Anders Nygren ST 2017
Swedish children with hereditary angioedema report good overall health and quality of life despite symptoms
Nygren A., Nordenfelt P., Lindfors A., Mallbris L., Björkander J., Wahlgren C.F.
Few studies have been published on children with hereditary angioedema (HAE), an autosomal dominant disease caused by mutations on chromosome 11. This study explored various aspects of the disease in the Swedish paediatric population.
A retrospective questionnaire was sent to all 36 Swedish children known to have HAE, and a physician carried out follow-up telephone interviews.
Most of the questionnaires were completed by the parents of 31 (86%) children with HAE, with or without their input, at a median age of nine years (range 1-17), and the physician also interviewed 29. HAE symptoms were experienced by 23 children, including abdominal attacks (96%), skin swelling (78%) and swelling in the mouth and/or upper airways (52%). Psychological stress was the most common trigger for abdominal attacks and trauma and sports triggered skin swelling. The majority (n = 19) had access to complement-1 esterase inhibitor concentrate at home. Current health and quality of life were generally rated as good, independent of whether the child had experienced HAE symptoms or not.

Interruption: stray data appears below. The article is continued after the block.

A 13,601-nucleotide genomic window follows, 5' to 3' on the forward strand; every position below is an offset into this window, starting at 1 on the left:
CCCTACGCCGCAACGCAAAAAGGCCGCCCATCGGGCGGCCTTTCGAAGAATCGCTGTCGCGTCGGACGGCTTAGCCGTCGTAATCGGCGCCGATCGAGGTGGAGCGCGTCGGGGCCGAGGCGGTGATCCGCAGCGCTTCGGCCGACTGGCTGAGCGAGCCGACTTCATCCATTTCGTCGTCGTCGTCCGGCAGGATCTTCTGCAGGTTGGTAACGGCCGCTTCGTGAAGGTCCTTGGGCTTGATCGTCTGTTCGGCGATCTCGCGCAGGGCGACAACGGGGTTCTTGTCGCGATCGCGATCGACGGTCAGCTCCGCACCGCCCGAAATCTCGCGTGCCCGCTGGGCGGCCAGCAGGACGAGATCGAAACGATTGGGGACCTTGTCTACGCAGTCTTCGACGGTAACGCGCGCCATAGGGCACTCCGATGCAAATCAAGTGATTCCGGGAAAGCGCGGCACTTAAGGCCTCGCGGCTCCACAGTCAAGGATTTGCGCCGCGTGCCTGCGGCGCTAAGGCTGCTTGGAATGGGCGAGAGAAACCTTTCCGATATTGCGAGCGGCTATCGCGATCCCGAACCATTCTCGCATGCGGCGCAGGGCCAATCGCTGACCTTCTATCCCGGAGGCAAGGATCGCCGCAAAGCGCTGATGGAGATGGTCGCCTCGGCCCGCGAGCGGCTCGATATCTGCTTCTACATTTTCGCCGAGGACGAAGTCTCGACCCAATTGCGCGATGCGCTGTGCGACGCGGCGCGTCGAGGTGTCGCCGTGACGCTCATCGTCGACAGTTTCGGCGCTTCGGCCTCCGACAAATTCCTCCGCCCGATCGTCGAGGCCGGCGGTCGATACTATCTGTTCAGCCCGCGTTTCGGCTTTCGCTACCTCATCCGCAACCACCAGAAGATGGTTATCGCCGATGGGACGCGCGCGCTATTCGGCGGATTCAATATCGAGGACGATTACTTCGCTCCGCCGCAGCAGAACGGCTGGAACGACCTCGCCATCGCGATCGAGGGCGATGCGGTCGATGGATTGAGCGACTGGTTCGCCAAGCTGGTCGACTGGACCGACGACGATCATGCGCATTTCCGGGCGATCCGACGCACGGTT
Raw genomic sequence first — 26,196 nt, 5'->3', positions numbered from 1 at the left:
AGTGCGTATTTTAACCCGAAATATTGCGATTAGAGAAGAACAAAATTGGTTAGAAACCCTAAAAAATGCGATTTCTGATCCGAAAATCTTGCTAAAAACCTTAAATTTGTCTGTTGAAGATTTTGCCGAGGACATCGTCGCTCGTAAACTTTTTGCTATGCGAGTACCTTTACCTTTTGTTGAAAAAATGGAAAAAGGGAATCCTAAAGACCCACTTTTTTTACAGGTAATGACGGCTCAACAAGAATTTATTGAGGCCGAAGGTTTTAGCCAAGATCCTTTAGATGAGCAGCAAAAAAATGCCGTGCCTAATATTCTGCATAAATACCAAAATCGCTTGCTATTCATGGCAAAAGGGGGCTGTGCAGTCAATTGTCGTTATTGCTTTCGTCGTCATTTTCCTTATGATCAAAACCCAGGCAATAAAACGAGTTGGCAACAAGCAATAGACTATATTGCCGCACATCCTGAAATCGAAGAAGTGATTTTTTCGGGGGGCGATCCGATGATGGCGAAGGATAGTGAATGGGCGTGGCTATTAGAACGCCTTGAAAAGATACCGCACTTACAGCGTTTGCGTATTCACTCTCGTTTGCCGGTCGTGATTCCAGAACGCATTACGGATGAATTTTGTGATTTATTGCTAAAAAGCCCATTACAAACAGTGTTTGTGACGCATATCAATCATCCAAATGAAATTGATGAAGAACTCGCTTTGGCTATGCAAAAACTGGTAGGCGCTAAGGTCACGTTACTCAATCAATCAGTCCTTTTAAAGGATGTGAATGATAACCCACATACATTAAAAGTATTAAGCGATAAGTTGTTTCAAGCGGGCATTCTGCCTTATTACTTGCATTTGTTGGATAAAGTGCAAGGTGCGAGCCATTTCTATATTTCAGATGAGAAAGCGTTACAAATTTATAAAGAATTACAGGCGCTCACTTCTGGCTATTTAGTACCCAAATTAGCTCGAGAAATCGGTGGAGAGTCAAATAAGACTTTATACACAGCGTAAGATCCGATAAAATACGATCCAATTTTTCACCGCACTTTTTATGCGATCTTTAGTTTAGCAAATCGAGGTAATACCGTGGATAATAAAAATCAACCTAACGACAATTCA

Most children with HAE had experienced abdominal attacks and skin swelling, but their overall health and quality of life were generally perceived to be good.